Aside from music, Ashley had always naturally gravitated towards fashion too. Inspired by his older cousin, who was heavily interested in fashion when he was growing up — “he’d buy a lot of Alexander McQueen and Marc Jacobs” — Ashley had always kept his finger on the pulse. His first break came via a friend, who had spare tickets to a few shows at London Fashion Week in the early 2010s while he was still at college. “As I said, I was the guy with the camera in my ends”, Ashley affirms, “so my friend asked if I could come along and take some photos. I think she was blogging at the time and wanted me to get a few snaps here and there, so I went along. It was only a small taste, but even that … like, just being there … I felt quite unwelcome if I’m honest.”

“I loved watching the shows and seeing the vibe, the outrageous outfits and what not”, he continues, “but to be honest, being young and being black, I felt very underrepresented there and I didn’t feel welcome. Even more so for the photographers … and I see it even now doing fashion shows … a lot of the older photographers, they don’t embrace young photographers or female photographers. You’ll see that the photo pits at shows are quite staggered, they’ll build it so it staggers up so you can shoot from higher and higher positions. Usually, you’ll find female photographers sitting on the floor at the front and I was discussing this the other day, they really don’t embrace other people. These guys have been shooting for 25 years plus but they’re just not ready for a new wave of photographers. I still feel like that’s the case.”

(J Hus, shot for Mixmag, August 2017 — Credit: Ashley Verse)

It would be GQ that’d first reach out to Ashley on a fashion tip, purely by chance after seeing some of his music portrait work in a number of smaller, independent magazines. He received a direct message from the then picture editor, who asked if he’d be interested in contributing to GQ — one of the world’s leading fashion monthlies. “That was first proper taste of being able to go to proper shows … you know like an Alexander McQueen show or a Burberry show, Moschino and brands like that. It was completely alien to me at first. I’d find it so weird after Fashion Week, going from there and coming back to the ends … it was such a contrast but at the same time, because of everything that was going on in my ends, it felt good to have that contrast and to know that there’s more out there in the world. A lot of people that get caught up in bad situations, they haven’t been able to see enough. They don’t really know what’s really out there for them to see. People talk about disenfranchisement and not having opportunities but before you get to that stage, it’s not having the knowledge of the opportunities in the first place. People just aren’t aware.”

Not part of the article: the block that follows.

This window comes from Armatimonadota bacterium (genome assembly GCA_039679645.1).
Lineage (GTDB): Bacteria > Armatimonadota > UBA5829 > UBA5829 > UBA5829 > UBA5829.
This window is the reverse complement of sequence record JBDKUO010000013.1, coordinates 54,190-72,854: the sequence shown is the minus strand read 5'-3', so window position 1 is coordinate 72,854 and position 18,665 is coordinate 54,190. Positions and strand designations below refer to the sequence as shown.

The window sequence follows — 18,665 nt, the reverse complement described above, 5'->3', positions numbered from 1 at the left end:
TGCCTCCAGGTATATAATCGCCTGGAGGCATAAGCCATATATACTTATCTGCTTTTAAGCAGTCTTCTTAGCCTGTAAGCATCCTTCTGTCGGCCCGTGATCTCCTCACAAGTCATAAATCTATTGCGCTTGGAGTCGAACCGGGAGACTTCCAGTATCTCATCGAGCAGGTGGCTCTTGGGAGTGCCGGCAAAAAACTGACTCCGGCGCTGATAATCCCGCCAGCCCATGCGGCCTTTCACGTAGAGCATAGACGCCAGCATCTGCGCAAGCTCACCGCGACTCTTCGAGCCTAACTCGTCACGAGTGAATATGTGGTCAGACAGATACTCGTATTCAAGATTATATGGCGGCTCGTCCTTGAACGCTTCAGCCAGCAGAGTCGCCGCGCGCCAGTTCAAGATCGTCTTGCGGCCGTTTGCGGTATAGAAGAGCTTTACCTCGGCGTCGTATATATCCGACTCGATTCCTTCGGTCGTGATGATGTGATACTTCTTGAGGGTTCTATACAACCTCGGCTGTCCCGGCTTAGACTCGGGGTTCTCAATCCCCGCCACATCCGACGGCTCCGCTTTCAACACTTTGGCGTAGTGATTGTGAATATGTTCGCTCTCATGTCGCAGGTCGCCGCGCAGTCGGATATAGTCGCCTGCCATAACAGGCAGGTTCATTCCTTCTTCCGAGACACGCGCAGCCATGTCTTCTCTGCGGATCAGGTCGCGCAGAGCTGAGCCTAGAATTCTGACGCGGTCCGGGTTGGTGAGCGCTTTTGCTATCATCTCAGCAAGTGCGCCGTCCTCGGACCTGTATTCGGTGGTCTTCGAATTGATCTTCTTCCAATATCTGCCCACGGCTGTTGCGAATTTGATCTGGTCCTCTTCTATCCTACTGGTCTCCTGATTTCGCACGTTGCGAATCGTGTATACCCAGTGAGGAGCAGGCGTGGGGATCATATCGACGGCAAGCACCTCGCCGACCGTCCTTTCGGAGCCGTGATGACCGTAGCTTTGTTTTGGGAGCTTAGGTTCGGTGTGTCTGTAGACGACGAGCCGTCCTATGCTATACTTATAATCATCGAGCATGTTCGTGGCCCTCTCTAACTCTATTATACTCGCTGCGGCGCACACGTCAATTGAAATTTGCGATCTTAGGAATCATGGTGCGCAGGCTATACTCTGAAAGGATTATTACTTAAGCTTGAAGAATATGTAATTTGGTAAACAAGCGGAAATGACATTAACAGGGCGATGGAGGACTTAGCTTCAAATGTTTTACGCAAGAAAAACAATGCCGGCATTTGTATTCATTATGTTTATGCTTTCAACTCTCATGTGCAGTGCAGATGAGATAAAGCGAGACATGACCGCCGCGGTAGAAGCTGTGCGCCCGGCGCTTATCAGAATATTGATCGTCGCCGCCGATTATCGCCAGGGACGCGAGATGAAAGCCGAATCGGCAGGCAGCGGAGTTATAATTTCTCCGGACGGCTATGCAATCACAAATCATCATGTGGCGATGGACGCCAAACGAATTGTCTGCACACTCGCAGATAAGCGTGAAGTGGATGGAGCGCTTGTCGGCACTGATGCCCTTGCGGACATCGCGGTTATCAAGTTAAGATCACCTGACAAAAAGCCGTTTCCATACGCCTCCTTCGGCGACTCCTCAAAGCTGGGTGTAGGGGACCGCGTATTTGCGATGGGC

“A lot of people that get caught up in bad situations, they haven’t been able to see enough. They don’t really know what’s really out there for them to see. People talk about disenfranchisement and not having opportunities but before you get to that stage, it’s not having the knowledge of the opportunities in the first place.”

Just as he’d had a front row seat to grime’s 2.0 explosion, Ashley’s work in fashion also ensured he’d have the best tickets in the house to see it mesh with fashion too; a merger that he was able to document like few others. “There were suddenly a lot more high fashion streetwear brands that were appearing at Fashion Week”, recalls Ashley, “so as well as all the super tailored pieces, you started seeing brands like KTZ, Liam Hodges, Nazir Mazhar …. and tracksuits appearing on catwalks. There was literally one season of that and the next season, Skepta’s walking for Nazir. I think it was rumoured that they were working on a musical collaboration for the show, this was before ‘Shutdown’ too, but he came out and did the catwalk. It just felt amazing to see it. Even the way they did up his tracksuit, you could only see his eyes, so it was a case of ‘if you know, you know’. I got in there for the dress rehearsal and was like, ‘that is Skepta, definitely Skepta’. I managed to grab a quick two minutes with him, no more than that, and I said to him ‘I thought you were doing the music?’ and he kinda just shrugged it off with a smile, like ‘I can do it all’. I mean it had been done before with Cassette Playa who had JME and Tempa T walk in 2007, but I was in year 10 at the time so it was before me and even then, there was a big, big gap before grime was embraced at fashion shows again. The move to bring Skepta in like that did a lot for him and the fashion industry I think and really started the influx of young designers being given the freedom to be more creative and less polished. Suddenly it wasn’t just about suits and you started to see the hinges fall. There’s still a long way to go even now, but that period was so important.”

(Skepta x Nazir Mazhar, 2014)

Ashley told much of the story through his Instagram, which pieced together how and why certain MCs — from Skepta to Jammer to Tinie Tempah — were front row at certain shows and why their music was starting to soundtrack catwalks, because even by this point, the magazines and editorials he was shooting for still didn’t understand the dynamic; why had grime become so influential? It was a question other music titles were more than happy to answer, particularly Joseph ‘JP’ Patterson, who gave Ashley’s work a solid home at Complex UK, and with it, a foundation for him to build from. “He really helped me develop by giving me a place to host my photos from concerts and shows”, explains Ashley, “and he’d then find the right words or connect with the right writers to put everything together. We worked heavily together at that time, which was sick because he gave me a home. I knew that if I’d taken a sick photo, JP would be able to bring it to life.”